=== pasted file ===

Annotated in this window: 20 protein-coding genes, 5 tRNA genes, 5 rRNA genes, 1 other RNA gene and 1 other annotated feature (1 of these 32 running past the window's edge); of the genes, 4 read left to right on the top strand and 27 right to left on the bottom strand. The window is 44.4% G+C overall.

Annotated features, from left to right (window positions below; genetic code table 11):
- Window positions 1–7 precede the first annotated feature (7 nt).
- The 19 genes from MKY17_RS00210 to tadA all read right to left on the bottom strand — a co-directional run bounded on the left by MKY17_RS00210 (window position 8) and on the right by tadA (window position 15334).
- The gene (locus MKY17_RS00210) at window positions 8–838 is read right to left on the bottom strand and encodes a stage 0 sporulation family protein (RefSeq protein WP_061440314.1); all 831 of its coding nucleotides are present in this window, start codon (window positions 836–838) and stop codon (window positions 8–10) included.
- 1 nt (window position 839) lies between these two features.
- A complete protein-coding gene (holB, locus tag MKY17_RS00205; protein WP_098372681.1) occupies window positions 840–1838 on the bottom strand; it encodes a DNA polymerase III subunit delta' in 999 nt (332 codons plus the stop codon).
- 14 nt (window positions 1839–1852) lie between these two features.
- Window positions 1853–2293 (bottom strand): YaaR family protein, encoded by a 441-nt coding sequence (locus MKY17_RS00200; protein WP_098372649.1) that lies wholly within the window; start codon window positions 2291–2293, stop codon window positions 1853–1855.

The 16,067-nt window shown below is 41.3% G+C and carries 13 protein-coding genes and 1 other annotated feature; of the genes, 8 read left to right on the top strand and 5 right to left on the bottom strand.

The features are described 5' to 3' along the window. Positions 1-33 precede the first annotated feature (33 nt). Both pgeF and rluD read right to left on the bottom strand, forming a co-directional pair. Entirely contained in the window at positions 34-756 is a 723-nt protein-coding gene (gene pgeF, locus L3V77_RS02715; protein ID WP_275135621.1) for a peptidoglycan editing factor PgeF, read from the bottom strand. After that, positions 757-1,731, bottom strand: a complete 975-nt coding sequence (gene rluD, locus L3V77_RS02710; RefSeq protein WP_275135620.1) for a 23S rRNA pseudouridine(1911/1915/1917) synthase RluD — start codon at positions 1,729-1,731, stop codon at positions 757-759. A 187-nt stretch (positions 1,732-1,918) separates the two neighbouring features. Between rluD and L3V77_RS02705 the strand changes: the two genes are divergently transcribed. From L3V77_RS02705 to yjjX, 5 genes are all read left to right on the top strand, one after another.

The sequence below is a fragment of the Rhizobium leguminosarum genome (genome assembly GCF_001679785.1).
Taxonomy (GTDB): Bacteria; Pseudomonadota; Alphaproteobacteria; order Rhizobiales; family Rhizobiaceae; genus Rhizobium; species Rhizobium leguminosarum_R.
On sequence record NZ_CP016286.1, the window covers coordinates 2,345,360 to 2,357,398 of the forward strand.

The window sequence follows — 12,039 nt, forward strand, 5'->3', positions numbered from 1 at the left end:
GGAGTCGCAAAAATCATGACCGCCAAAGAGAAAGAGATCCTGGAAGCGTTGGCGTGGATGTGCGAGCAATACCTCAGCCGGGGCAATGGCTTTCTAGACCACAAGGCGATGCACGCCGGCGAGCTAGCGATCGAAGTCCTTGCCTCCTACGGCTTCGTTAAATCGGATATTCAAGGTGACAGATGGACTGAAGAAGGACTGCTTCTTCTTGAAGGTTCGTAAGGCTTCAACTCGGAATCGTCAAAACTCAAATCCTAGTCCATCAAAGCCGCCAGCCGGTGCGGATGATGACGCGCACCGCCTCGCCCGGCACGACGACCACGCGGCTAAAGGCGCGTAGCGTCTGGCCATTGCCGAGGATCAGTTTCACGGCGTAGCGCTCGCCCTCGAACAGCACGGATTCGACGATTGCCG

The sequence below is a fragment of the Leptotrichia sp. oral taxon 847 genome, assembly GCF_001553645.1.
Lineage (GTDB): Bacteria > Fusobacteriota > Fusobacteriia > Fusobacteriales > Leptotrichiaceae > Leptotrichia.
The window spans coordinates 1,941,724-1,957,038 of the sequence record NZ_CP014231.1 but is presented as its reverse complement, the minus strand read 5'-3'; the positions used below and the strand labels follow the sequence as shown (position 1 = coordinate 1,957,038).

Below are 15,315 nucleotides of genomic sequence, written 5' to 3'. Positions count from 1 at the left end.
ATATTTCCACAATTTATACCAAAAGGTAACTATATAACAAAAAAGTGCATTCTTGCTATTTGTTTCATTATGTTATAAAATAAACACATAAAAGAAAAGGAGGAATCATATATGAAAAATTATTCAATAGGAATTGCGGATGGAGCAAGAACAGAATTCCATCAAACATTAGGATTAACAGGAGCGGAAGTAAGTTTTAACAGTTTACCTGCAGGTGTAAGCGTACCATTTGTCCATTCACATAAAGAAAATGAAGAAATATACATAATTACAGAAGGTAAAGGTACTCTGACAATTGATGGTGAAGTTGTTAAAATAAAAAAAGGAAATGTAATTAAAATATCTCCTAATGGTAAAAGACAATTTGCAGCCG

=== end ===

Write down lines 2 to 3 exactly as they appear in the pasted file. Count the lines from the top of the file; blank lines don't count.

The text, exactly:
Annotated features, from left to right (window positions below; genetic code table 11):
- Window positions 1–7 precede the first annotated feature (7 nt).